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If you’ve started reading from this post, you’ll need to go through the previous parts of this series before going starting this one:

Introduction
Part 1: Setting Up a SQL Azure Server and Database
Part 2: Scripting the On-Premise Database for SQL Azure
Part 3: Executing the Scripts on the SQL Azure Database
Part 4: Creating the Cloud Solution
Part 5: Testing Locally
Part 6: Preparing the Deployment Package

A Windows Azure solution is contained in a hosted service. Before deploying the the package we previously created, we’ll have to create the hosted service.

Creating the Hosted Service

  1. In the Windows Azure Management Portal, click on Hosted Services, Storage & CDN in the left-hand menu. From here, you can see all instances of roles that have been provisioned in your Windows Azure subscription. 

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  2. Click on New Hosted Service in the toolbar.

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  3. Give the service a name. Let’s call it Nerd Dinner.
  4. We need to give the solution a URL prefix under the cloudapp.net domain. Choose a unique prefix. The portal will validate the prefix let you know if it is not available.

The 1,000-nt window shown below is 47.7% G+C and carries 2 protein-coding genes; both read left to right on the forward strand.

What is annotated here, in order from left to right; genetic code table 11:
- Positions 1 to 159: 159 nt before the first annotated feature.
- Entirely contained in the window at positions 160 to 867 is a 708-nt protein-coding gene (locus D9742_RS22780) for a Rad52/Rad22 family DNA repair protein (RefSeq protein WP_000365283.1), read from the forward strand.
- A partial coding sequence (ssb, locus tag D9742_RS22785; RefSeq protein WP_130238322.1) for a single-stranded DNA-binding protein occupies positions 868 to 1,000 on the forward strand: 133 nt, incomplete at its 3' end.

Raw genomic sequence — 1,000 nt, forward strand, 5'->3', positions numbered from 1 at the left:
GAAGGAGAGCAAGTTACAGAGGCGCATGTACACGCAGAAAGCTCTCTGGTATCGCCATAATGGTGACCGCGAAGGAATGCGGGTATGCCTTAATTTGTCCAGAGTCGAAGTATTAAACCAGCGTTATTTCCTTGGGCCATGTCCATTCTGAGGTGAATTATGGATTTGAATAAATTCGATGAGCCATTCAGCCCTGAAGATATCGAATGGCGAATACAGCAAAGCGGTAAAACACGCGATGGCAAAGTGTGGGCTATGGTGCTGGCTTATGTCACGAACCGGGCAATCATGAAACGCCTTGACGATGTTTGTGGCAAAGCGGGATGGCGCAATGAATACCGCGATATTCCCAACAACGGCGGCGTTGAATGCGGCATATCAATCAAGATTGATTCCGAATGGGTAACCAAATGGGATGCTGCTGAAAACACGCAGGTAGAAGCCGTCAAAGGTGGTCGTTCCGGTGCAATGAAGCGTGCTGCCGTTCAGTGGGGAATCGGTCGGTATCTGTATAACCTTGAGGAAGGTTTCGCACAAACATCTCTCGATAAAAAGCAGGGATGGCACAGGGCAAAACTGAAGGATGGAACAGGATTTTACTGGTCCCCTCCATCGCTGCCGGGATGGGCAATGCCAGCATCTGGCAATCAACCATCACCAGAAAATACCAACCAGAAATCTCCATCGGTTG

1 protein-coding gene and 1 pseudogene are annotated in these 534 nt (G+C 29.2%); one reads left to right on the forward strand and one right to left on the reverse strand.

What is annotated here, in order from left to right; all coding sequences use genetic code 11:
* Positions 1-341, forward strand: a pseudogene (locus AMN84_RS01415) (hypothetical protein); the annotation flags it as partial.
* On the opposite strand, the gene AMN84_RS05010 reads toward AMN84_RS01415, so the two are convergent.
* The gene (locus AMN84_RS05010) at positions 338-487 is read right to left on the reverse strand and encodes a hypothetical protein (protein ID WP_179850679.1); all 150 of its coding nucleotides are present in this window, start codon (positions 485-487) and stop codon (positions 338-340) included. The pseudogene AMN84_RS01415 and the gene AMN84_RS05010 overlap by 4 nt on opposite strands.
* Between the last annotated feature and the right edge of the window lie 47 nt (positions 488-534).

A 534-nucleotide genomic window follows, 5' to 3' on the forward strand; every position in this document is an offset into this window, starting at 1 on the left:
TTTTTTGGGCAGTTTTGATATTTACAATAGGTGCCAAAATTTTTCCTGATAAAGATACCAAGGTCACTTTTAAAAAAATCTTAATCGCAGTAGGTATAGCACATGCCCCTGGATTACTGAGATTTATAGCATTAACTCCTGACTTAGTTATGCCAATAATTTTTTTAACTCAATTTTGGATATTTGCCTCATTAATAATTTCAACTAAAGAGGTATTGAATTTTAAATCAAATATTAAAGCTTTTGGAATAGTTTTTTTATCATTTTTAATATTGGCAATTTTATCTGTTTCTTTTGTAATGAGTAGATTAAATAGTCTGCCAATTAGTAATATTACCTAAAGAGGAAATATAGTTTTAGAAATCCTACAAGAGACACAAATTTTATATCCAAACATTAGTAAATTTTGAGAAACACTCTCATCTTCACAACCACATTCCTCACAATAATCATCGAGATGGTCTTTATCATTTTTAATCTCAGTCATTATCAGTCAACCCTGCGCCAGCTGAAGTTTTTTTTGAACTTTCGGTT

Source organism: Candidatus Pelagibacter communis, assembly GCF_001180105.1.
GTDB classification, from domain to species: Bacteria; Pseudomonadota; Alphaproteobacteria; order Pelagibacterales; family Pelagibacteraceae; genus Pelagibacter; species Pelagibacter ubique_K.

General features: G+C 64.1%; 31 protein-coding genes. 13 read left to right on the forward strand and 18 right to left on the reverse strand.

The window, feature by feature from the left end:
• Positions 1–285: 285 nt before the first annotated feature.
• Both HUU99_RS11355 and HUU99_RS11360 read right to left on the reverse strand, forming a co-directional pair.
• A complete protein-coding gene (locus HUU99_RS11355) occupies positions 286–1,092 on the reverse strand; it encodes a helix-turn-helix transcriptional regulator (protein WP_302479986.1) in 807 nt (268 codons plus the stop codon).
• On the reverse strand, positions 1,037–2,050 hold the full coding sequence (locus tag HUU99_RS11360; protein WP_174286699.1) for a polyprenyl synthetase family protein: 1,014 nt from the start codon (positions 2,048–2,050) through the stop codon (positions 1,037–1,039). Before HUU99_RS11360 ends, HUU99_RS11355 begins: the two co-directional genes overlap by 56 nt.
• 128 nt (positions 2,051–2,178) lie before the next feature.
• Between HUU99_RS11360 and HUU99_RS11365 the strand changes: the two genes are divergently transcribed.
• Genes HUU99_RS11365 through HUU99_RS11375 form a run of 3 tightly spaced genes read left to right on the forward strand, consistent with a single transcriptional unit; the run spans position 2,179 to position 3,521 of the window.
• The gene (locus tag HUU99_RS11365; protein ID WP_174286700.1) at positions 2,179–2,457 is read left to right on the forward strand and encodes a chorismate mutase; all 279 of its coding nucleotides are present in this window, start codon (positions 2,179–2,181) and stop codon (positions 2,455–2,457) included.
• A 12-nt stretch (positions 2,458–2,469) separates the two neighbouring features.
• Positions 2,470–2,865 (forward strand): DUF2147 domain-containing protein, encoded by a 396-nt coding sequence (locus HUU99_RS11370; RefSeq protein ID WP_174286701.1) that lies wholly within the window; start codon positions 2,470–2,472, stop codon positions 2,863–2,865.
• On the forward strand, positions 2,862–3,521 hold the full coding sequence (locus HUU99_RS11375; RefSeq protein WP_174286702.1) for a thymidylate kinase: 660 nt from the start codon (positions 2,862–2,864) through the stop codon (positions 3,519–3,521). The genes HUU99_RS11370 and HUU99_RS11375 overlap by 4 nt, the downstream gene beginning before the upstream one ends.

5. Now choose a region from the region dropdown where the solution will be hosted. We created the database in the North Central US region, so let’s do the same for the hosted service.
  6. Keep the Deploy to stage environment option selected.
  7. Give the deployment a name (e.g. Nerd Diner v1.0).
  8. Click on Browse Locally under Package location. Locate the folder to which Visual Studio published the service package and configuration file and select the NerdDinnerCloud package file. Click OK.
  9. Click on Browse Locally under Configuration file. Locate the same folder as the previous step and select ServiceConfiguration.cscfg.  Click OK.
  10. The service configuration file will now be validated. You’re going to get a warning about only having one instance in your solution. Click Yes to override and submit your solution for provisioning.
  11. Windows Azure will now provision the instances. You can follow the provisioning status from the portal.

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  12. After a few minutes, you’ll see the status as Active.  Your solution is now deployed in the staging environment.

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Testing the Solution in the Staging Environment

  1. From the Hosted Services page, click on Nerd Dinner (the one that is listed as Deployment under the Type column).
  2. In the Properties pane on the right, you’ll see a very long DNS name – that’s the DNS name that was created for your staging environment.

    Why is the DNS name different than the one you provided when the hosted service was created? That name (URL prefix) is reserved for the production environment.

  3. Launch the solution by clicking on the DNS name.  Test the application to make sure that everything is working similar to the test done in part 5

After you’ve tested the solution in the staging environment, there is only one task left to do – promote the solution to the production environment.